There has been a sharp fall-off in the number of passports issued in recent years. Figures released by the Department of Foreign Affairs show a staggering 10% drop in the number of passports issued since 2006.

While 630,000 were doled out in 2006, only 577,000 were issued last year with this year's figure currently standing at 291,000.

The numbers illustrate the extent to which the recession has hit the seasonal summer trips abroad, and back up previously released information from the Central Statistics Office showing a fall of 10% in those heading overseas.

Some €1.3bn less is being spent on overseas travel as more Irish people find they cannot afford the customary summer holiday abroad.

While it is bad news for foreign holiday ventures, it is good news for Ireland's internal tourism industry. There have been over two million trips made within the state, bringing in a total of €347m to the economy.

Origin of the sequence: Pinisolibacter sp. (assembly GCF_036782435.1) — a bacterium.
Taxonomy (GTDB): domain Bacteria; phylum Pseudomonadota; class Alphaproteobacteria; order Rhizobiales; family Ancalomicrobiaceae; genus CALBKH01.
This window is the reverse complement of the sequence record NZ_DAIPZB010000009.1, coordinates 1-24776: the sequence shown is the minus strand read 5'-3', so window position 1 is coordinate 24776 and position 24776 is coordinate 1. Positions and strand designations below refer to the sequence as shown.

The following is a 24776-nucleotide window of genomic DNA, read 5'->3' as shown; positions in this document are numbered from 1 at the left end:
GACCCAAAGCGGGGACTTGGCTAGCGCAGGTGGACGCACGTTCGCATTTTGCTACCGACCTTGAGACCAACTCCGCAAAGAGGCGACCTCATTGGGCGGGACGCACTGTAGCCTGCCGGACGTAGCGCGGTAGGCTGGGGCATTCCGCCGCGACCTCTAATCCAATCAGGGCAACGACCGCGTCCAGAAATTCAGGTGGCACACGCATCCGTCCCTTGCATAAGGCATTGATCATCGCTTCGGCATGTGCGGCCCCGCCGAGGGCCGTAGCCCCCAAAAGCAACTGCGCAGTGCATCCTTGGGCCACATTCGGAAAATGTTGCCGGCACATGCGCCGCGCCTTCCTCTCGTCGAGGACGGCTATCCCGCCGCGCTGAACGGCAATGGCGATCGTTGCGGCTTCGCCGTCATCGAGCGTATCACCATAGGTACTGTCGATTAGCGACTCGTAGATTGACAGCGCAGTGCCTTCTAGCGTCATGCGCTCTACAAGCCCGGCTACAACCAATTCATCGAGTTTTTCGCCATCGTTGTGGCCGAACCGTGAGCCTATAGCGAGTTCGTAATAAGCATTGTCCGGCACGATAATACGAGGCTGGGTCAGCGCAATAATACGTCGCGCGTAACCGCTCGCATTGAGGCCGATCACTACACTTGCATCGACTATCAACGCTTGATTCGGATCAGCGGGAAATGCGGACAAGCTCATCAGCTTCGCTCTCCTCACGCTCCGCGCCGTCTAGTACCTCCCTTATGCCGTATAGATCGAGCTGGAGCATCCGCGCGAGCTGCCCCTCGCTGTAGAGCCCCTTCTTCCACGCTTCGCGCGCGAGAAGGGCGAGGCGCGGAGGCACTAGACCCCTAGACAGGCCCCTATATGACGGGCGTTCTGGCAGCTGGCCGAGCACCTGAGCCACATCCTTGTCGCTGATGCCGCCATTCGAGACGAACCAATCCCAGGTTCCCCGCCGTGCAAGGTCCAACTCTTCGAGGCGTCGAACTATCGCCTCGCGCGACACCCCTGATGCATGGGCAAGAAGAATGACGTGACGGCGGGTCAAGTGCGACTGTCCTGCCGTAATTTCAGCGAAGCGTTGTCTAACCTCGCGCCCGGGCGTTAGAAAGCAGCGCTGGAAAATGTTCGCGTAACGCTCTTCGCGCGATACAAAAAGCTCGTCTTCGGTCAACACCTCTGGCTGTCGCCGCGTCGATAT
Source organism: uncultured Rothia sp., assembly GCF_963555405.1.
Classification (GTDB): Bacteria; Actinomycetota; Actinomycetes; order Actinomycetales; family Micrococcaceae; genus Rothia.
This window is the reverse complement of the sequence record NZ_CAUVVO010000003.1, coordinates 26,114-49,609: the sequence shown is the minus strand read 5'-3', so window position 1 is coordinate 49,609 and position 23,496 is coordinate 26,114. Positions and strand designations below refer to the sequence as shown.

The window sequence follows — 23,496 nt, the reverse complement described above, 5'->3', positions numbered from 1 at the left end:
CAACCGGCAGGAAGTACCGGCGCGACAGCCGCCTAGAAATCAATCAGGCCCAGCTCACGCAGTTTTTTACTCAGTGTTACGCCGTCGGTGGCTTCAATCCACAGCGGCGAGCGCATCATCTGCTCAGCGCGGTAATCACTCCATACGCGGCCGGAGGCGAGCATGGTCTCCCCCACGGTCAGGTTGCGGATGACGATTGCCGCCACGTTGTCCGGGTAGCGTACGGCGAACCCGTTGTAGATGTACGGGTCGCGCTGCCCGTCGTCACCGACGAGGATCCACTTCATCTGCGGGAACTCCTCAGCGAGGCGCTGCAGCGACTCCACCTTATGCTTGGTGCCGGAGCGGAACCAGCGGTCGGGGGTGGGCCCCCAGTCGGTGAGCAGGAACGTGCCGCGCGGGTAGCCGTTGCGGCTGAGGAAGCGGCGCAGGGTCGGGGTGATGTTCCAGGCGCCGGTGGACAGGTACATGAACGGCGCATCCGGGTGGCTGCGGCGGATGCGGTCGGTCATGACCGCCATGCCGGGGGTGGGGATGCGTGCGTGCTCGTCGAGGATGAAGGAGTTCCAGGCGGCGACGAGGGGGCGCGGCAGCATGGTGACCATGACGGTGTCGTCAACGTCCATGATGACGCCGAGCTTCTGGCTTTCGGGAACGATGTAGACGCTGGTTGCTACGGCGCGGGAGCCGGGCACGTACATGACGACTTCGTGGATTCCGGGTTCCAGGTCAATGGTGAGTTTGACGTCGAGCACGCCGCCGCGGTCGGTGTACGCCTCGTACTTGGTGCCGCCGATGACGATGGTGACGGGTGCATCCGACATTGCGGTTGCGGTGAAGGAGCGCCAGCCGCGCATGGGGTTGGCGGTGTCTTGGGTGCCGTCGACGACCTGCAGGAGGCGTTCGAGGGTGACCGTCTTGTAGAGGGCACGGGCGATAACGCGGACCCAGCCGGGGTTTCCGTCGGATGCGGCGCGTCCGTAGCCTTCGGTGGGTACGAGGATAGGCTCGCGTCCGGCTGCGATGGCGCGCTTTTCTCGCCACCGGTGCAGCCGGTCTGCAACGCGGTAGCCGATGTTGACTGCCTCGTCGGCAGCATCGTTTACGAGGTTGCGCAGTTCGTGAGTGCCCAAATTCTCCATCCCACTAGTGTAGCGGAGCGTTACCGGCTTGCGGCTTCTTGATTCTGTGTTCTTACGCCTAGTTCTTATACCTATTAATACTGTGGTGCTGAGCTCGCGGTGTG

There has been a fall-off in the number of passports lost or stolen but the figures still remain high, with one garda source saying an investigation is likely to be launched into the numbers being stolen.

It is understood almost 40% of stolen passports make their way onto a thriving international black market for Irish passports, which are described as "gold-dust", second in popularity only to Canadian passports.

The figures show that almost 100 passports a week are being stolen, prompting Fine Gael spokesman on justice, Charles Flanagan, to call for renewed security in Irish identity procedures.

It is estimated that an Irish passport could collect from €3,000 to €4,000 on the black market, once they are shipped abroad.